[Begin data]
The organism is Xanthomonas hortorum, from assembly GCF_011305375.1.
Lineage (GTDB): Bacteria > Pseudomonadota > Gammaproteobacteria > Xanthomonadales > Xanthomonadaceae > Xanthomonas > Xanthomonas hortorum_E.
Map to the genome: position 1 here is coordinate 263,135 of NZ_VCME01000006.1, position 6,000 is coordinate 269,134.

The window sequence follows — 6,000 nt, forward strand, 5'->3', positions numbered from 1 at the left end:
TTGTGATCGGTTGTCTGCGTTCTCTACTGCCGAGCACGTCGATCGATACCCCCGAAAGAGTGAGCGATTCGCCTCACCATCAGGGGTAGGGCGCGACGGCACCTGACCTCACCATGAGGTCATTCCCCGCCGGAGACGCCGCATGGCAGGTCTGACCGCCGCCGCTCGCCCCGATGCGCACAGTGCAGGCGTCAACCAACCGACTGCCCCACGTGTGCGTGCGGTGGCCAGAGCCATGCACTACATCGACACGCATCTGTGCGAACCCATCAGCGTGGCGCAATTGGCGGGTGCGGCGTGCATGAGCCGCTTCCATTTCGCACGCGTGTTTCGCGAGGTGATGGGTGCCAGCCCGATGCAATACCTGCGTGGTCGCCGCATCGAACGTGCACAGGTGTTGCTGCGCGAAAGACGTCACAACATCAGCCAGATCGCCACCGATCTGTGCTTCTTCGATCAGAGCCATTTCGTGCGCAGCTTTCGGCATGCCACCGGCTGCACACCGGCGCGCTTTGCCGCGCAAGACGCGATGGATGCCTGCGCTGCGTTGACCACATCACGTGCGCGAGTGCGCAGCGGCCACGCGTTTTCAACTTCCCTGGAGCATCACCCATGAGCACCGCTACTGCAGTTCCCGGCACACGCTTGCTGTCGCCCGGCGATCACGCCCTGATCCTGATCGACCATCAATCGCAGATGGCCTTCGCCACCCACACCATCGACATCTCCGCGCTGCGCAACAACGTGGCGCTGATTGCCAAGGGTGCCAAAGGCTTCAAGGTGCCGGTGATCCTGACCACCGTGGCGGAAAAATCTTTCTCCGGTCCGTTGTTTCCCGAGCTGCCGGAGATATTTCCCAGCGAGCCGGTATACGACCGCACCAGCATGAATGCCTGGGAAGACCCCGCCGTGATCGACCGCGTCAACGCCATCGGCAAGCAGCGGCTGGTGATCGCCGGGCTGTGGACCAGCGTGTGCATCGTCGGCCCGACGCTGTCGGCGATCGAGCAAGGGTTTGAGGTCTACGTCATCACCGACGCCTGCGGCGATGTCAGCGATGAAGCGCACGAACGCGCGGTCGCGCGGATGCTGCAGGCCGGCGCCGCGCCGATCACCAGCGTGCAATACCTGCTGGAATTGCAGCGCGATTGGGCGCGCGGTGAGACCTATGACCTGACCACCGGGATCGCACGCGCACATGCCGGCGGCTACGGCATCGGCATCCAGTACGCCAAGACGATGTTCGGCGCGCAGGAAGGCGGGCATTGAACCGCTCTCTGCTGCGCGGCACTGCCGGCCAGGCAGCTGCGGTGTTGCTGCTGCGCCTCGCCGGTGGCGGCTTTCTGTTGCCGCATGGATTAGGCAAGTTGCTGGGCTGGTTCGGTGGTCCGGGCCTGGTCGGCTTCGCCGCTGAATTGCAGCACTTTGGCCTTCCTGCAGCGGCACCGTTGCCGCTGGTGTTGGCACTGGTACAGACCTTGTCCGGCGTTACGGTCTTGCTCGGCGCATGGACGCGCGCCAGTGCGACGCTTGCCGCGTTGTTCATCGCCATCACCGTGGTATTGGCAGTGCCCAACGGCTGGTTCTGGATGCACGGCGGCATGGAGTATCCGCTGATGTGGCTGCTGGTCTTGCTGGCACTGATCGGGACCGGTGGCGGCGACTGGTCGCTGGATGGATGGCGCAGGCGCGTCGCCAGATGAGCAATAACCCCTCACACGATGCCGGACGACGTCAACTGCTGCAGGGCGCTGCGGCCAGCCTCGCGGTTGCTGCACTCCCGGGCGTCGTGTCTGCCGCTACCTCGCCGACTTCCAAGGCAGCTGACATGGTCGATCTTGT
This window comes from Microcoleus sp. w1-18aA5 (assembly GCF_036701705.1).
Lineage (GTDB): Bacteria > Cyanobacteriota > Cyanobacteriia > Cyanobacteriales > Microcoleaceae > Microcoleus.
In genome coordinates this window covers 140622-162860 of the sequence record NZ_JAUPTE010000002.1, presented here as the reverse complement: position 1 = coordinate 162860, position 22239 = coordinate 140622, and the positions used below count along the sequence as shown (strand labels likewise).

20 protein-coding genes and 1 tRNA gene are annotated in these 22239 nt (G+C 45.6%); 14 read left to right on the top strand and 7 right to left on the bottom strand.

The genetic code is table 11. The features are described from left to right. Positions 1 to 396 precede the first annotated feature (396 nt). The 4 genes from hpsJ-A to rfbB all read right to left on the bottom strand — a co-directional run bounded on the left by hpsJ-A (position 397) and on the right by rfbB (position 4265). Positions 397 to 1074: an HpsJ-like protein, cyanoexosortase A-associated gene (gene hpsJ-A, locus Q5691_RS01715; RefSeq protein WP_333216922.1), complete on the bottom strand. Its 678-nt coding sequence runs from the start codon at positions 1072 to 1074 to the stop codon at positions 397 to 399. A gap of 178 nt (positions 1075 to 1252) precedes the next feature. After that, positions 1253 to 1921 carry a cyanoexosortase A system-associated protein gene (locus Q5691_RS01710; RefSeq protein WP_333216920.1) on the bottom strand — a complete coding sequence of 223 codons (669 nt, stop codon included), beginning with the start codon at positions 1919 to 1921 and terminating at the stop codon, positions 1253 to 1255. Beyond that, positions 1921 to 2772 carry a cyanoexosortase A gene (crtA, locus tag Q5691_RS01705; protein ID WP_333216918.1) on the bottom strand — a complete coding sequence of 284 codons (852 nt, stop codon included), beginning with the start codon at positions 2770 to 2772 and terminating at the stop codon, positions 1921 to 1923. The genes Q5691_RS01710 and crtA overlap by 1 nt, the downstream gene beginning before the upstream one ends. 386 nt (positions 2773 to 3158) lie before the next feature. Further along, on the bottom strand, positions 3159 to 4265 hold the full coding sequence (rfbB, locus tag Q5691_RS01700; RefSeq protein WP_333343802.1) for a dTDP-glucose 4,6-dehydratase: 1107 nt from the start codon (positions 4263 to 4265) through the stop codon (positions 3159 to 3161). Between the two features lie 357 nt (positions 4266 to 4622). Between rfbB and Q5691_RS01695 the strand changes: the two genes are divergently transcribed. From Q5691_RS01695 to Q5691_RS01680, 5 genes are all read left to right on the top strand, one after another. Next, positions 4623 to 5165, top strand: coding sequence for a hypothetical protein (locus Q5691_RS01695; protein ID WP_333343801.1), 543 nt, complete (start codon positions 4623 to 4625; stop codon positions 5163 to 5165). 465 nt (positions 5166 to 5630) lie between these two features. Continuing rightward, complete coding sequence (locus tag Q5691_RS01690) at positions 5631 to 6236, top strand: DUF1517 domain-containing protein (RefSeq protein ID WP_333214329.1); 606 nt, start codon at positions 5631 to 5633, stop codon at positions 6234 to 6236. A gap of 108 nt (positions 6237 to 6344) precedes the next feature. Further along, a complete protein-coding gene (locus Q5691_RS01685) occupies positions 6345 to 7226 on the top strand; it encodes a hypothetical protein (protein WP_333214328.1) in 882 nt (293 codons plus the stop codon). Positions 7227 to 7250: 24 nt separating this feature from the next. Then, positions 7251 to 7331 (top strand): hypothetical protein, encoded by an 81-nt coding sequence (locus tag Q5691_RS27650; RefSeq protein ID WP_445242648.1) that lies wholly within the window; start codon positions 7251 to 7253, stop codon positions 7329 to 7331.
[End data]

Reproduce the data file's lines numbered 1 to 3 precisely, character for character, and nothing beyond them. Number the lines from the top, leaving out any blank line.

The organism is Xanthomonas hortorum, from assembly GCF_011305375.1.
Lineage (GTDB): Bacteria > Pseudomonadota > Gammaproteobacteria > Xanthomonadales > Xanthomonadaceae > Xanthomonas > Xanthomonas hortorum_E.
Map to the genome: position 1 here is coordinate 263,135 of NZ_VCME01000006.1, position 6,000 is coordinate 269,134.